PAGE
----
The Running of the Bulls is one of the most iconic festivals in the world. Deeply rooted in religion, the event has long since become a raucous celebration that hinges on rockets, a few horned animals and centuries-old tradition. Every year, more than a million people from all corners of the earth flock to the Spanish city of Pamplona to experience the madness firsthand. The party-like atmosphere lasts for nine days and provides visitors with plenty to do, but what they really come to see is of course, the bulls.
The Running of the Bulls is the centerpiece of the Festival of San Fermin. According to tradition, San Fermin was the first martyr of Pamplona and the patron saint of the region of Navarre. His actual existence is seriously questioned by historians but that doesn’t keep the festivities from happening year after year. The event take place annually from July 6-14 and transforms the usually quiet streets of the ancient city into crowded chaos.
What to Expect
The celebration begins in the square outside City Hall on July 6. After the Mayor sends his greetings to the group, hundreds of bottles of champagne are uncorked and heedlessly sprayed into the crowd. This is where the madness begins. Cries of “Viva San Fermin!” ("Long live San Fermin!") rise up from the packed plaza as the fuse of the first rocket is shot into the sky.
The rocket signifies the opening ceremony, but is by no means the last. The next morning and every morning after, hundreds of thousands of spectators dressed in red and white will assemble on their respective street corners and balconies at the crack of dawn, anxious for the next one to explode. They wait in eager anticipation at precisely 8 a.m., announcing the bulls are to be released from their pens. The main event, called the Encierro, sees the animals charge through the streets of the old quarter, surrounded on every side by masses of people. For the runners, the rocket is a warning to get ready. Like a surfer intent on catching the perfect wave, the runners stand momentarily in the bulls’ path, awaiting the ride of adrenaline. Goosebumps tingle as they are only able to hear the rapid beat of their heart amidst the crowd and chaos. When the pounding of their hearts turns into the pounding of hoofs, they know it’s time to run. For 6-8 seconds they fly down the street in front of the stampeding animals before instinct forces them to dive out of the way of the bulls’ deadly reaches. It takes the six bulls under four minutes to travel the 825 meters to the ring where they’re kept until their fight later in the evening. As quickly as the frenetic activity began, it ends. Portions of the barricade come down, shops reopen and everyone retreats indoors to re-watch the race on TV.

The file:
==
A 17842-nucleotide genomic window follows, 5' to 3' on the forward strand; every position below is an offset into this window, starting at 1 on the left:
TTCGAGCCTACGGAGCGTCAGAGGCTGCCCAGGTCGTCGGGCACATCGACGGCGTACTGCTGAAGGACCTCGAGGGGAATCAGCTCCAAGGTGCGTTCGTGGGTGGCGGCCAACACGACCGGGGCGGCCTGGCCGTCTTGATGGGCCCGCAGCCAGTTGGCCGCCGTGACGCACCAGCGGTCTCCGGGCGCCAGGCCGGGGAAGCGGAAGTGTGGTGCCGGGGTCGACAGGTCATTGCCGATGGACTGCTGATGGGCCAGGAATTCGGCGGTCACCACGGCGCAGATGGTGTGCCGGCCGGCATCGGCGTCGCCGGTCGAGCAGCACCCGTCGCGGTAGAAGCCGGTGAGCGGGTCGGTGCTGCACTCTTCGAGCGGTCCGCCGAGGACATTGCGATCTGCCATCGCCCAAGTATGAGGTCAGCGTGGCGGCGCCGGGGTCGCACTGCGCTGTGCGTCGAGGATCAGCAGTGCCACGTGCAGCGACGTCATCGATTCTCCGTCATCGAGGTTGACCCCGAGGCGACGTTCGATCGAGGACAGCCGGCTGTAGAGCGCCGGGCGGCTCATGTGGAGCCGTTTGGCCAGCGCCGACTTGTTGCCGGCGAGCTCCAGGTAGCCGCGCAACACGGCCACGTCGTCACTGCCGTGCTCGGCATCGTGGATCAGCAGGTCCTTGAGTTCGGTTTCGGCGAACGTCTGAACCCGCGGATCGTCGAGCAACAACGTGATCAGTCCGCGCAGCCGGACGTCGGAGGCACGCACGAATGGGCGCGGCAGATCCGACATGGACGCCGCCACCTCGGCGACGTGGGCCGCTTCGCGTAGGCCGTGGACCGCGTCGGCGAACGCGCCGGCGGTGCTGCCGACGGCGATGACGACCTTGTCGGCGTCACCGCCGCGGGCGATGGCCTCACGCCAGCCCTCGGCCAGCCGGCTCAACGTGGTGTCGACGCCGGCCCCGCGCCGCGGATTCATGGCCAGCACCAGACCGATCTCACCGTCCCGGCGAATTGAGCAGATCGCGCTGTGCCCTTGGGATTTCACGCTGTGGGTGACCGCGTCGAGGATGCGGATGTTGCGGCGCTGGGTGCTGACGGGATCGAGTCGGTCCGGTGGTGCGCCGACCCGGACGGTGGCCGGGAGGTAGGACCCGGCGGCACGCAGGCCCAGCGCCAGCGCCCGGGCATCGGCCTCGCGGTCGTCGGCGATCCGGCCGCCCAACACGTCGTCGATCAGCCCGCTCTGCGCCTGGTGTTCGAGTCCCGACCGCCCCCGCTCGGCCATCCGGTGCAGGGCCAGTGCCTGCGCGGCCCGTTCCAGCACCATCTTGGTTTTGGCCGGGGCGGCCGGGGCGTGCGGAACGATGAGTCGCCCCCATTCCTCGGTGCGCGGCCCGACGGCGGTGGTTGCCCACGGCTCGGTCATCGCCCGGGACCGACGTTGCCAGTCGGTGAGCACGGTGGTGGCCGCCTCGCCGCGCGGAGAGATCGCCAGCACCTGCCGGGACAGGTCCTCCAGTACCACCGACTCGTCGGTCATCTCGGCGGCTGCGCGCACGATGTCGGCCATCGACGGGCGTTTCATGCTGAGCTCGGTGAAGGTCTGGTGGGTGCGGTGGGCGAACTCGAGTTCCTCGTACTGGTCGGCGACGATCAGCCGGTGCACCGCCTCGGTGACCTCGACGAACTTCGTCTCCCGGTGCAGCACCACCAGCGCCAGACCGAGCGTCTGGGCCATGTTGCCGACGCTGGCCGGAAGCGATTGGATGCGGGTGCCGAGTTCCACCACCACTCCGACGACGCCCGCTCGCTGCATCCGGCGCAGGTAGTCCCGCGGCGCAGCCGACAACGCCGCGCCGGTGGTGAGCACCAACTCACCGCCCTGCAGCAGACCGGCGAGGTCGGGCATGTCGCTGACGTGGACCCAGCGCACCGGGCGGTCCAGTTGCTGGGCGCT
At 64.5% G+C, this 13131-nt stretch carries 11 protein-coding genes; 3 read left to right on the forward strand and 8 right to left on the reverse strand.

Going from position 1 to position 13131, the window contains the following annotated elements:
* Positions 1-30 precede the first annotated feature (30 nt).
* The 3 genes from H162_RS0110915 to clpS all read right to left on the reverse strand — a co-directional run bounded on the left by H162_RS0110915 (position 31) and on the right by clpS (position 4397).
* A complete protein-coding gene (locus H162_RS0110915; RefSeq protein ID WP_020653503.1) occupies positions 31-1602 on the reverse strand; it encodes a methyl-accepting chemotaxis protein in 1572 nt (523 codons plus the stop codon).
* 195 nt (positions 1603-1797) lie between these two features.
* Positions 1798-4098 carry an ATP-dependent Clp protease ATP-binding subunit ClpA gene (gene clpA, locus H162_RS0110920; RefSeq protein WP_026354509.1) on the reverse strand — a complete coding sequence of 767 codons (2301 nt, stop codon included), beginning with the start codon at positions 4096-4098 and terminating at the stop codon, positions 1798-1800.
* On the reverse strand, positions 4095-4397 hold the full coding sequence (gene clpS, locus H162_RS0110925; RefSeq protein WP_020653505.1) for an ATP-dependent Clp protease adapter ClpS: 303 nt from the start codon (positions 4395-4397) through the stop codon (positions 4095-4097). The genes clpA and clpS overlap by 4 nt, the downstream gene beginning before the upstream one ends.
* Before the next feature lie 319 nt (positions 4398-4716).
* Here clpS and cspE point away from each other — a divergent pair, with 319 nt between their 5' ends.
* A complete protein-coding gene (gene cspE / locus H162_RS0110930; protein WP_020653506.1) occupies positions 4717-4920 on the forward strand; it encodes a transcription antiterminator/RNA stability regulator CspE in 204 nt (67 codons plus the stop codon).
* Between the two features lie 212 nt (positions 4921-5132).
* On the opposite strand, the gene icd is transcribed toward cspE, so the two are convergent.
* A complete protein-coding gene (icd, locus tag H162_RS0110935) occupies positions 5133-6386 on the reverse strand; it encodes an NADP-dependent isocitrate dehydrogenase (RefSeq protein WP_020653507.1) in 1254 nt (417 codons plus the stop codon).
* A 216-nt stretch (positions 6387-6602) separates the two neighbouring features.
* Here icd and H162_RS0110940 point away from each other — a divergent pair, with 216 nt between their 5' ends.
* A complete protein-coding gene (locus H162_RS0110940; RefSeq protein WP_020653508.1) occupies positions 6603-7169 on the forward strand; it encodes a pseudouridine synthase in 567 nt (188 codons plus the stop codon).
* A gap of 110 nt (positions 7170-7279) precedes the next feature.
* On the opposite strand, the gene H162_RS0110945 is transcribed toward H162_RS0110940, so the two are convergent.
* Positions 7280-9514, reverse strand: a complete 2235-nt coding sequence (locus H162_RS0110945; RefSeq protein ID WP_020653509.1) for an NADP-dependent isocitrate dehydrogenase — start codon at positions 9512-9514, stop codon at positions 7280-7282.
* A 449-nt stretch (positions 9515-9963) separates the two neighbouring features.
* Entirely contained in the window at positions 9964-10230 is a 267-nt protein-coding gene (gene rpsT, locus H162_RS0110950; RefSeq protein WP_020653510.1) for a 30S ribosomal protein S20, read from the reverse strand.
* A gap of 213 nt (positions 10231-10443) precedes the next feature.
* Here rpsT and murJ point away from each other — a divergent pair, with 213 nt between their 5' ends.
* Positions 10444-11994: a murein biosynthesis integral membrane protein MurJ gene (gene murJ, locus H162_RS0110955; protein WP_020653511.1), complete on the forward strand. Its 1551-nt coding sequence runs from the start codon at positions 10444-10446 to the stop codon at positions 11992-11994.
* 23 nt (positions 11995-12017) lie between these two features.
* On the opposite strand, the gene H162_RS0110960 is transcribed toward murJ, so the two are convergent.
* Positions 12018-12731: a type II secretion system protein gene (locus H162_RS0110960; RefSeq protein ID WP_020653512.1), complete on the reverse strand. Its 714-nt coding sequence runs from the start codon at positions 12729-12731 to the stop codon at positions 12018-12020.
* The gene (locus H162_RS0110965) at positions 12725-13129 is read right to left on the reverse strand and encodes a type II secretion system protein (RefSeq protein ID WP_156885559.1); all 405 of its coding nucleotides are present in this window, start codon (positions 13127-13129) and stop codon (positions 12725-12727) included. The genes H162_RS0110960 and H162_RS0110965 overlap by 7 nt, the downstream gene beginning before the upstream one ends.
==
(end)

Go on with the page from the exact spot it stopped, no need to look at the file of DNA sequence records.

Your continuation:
At midnight on July 14, revelry-makers gather once again in front of City Hall. Instead of emanating anticipation and excitement as at the beginning of San Fermine, the crowd lights candles and moans, "Pobre de Mí!" "Poor me, the Fiesta de San Fermín has ended!"
How to Do It
Technically anyone over the age of 18 is allowed to run with the bulls without any sort of ticket or entry requirement. That being said, if you don't follow the rules, the police will quickly remove you from the proceedings. No alcohol, electronics (read: cameras), high heels, or flip flops are permitted, and you definitely can't touch the animals. While it is without a doubt one of the most exciting events in the world, participation isn't without risks. Visitors who find it amusing to provoke the bulls often find themselves far too close for comfort to the angry bulls. Bull "shepherds" called pastores are on hand to maintain some order, but the event is never without some casualties. Know your own physical limits and if this is something you think you can handle. Enjoy the experience, but for a safe trip, be sure to follow all rules and guidelines. If you'd rather remain a spectator, the bullfight at night may be more your speed. Or, perhaps plan a trip to the Running of the Reindeer in Alaska.